Star Wars Battlefront Review (PlayStation 4)
When it comes to Star Wars games, we all have some pretty high expectations of what they should include, such as those iconic blaster and lightsaber effects, a plethora of Stormtroopers and John Williams' epic soundtrack. Recreating these sights and sounds are often the larger goals when it comes to video games set in George Lucas and Disney's universe. We've seen it all over the years when it comes to Star Wars games, which have twisted and turned through the real-time strategy, role-playing, side-scrolling platformer and arcade shooters genres over the years. Heck, we've seen Star Wars games get the death sentence on 12 systems. All cliche and "force"-d references aside, the Battlefront series remains a favorite for most fans. Now the developers at DICE that have answered the call to rekindle the war between the Galactic Empire and Rebel Alliance.
Battlefront is meant to be the Star Wars video game to get as the world awaits the theatrical release of The Force Awakens. While Battlefront doesn't particularly fall under the doomed movie-based video game curse, it certainly feels like one. As a few more months of development could've greatly helped players get more bang for their buck when it comes to this multiplayer frag-fest. Luckily, Star Wars Battlefront is meant to tap into both the success that the first-person shooter genre has gotten over the years with the likes of the Call of Duty and Battlefield franchises and the overall boom in hype/merchandising leading into The Force Awakens. Battlefront certainly doesn't reinvent online multiplayer FPS gameplay or even have any lasting reasons to keep you coming back for more, but its presentation and nostalgic values are more than enough to keep casual gamers out there entertained.
The presentation of Star Wars Battlefront is phenomenal. The graphics left me thinking on many occasions that these were the greatest visuals I've seen on current-gen consoles so far. DICE made plenty of games with excellent production values before, and they certainly went all-out when it came to Battlefront. Every level, model, ship, gun, laser blast and effect I saw were rendered with the highest quality. Throughout my ventures, I didn't find any ugly assets that could've been improved, considering how polished everything else was, even down to the finer details. Even if I spawned far away from the action, just hearing the blasters going off and seeing the laser shots going back and forth in the distance just built more hype as I ran towards the action. At the same time, some of the areas in the bigger levels (particularly Tatooine and Hoth) are a bit bland. After a while, I got a little bored running through the empty hills of Hoth in order to return to the action, especially when there's nothing to use as cover in these open areas in the unlikely event that a fight breaks out far away from the kill zones.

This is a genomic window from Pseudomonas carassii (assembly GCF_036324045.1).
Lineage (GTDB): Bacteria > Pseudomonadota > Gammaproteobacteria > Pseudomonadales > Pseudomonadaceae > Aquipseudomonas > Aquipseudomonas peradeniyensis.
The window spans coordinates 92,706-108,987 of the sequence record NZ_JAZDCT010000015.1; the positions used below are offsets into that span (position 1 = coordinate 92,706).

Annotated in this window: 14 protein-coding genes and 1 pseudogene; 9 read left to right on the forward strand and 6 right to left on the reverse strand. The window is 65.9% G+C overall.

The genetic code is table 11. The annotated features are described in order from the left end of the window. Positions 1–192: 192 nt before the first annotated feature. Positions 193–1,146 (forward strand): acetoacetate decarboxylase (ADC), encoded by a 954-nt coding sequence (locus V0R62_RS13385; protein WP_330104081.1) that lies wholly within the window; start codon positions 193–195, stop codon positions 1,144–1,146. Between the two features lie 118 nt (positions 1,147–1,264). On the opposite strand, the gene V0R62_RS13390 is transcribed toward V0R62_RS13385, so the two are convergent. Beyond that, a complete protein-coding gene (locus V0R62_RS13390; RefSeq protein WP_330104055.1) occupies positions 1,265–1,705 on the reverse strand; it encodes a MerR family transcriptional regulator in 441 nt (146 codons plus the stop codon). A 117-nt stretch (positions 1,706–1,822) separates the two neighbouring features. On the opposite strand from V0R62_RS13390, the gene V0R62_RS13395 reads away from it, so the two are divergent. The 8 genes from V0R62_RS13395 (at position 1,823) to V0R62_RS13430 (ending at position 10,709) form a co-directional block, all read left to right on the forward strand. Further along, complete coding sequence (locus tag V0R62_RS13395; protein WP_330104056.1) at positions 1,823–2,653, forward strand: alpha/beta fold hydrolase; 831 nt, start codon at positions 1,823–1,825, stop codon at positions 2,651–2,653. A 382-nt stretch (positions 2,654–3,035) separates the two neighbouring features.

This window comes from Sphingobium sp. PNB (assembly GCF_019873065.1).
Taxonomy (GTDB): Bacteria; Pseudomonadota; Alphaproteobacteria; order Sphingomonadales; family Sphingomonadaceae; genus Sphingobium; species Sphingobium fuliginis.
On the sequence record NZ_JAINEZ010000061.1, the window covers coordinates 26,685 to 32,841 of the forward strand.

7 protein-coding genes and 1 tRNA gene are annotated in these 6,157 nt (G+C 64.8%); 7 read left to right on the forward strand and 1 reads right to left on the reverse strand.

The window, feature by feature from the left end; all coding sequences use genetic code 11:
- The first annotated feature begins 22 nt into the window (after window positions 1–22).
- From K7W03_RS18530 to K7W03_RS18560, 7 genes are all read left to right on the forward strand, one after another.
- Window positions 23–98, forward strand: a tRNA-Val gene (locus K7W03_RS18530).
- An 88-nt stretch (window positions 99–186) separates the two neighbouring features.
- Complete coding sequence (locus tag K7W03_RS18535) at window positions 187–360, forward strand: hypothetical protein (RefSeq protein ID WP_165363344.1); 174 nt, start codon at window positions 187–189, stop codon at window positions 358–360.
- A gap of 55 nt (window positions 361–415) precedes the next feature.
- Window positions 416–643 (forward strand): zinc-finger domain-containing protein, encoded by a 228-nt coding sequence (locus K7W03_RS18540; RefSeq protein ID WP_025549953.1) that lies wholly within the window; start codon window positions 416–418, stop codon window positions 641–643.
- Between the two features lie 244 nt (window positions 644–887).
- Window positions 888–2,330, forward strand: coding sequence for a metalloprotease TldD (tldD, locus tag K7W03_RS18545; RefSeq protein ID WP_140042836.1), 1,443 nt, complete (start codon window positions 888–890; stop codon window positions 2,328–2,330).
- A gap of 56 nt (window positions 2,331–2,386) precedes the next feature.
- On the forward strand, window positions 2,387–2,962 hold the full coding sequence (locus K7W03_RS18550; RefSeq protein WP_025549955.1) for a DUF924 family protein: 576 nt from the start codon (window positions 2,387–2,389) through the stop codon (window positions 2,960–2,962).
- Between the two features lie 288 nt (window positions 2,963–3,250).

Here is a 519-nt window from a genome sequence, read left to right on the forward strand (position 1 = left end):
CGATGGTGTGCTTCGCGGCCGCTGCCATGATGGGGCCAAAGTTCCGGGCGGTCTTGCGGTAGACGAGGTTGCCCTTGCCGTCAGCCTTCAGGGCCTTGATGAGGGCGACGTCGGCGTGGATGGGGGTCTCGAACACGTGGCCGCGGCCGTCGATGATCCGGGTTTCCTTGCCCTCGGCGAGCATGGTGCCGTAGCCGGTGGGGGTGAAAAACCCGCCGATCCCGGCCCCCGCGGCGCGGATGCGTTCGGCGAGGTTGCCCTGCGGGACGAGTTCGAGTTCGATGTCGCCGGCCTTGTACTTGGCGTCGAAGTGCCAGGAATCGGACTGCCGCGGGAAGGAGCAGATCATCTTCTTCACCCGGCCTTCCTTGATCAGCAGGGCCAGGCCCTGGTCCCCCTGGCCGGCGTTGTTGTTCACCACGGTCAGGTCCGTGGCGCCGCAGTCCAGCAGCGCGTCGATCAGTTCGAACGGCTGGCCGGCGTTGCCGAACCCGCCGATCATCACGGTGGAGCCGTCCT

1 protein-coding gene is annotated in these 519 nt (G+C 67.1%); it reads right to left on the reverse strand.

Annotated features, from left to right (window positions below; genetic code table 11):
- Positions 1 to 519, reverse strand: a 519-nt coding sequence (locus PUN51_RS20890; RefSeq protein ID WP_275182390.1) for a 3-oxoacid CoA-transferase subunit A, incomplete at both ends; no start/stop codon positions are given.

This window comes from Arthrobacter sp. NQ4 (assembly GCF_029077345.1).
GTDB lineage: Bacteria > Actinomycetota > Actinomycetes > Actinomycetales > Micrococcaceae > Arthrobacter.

The sounds of Star Wars Battlefront are just as optimal as its visuals. Of course, there are all your favorite Williams tracks in there, including many tracks original to the game that help enhance the awesome firefights you're engaged with. Those few dull moments where you have to trek back into the action are helped by the closing laser blasts you hear in the distance atop your favorite Empire Strikes Back themes. Just when I started to think to myself that I might have to do the impossible and mute the delicious music just to savor some more of the familiar and enjoyable sound effects, boom, the soundtrack cut out for a few minutes. There are just enough moments where the background music isn't on repeat to make you appreciate the other times there are songs playing and the times when they're not. In terms of its presentation and production values, Star Wars Battlefront is pretty much unrivaled when compared to most of its contemporaries.
As Star Wars Battlefront is filled with beautiful art for the eyes and ears, all of these things are only skin-deep. Underneath the surface, Battlefront is a shallow online shooter that is primarily comprised of your tried-and-true multiplayer modes that have been slightly tweaked for the Star Wars mythos. Droid Run is a King of the Hill-style game where your robotic objectives will move across the map and you have to hold those areas or steal them from the enemy. Cargo is Capture the Flag between the Rebels and Imperial forces. First-person shooter veterans will feel very content and accustomed to most of these modes. Luckily, Battlefront's unique modes, such as Heroes Vs. Villains and Walker Assault make up for an otherwise tried-and-true set of match types. The Fighter Squadron mode will have you taking the skies in A-Wings, X-Wings, TIE Fighters, the Millennium Falcon or Boba Fett's Slave I. After a short learning curve, these vehicles were alright to play, but didn't have the lasting quality or fun that Star Fox's Arwing or even Battlefront I and II's previous vehicles have (or the older Battlefield games for that matter). Team Deathmatch, which is called Blast in Battlefront, is pretty much what you'd expect.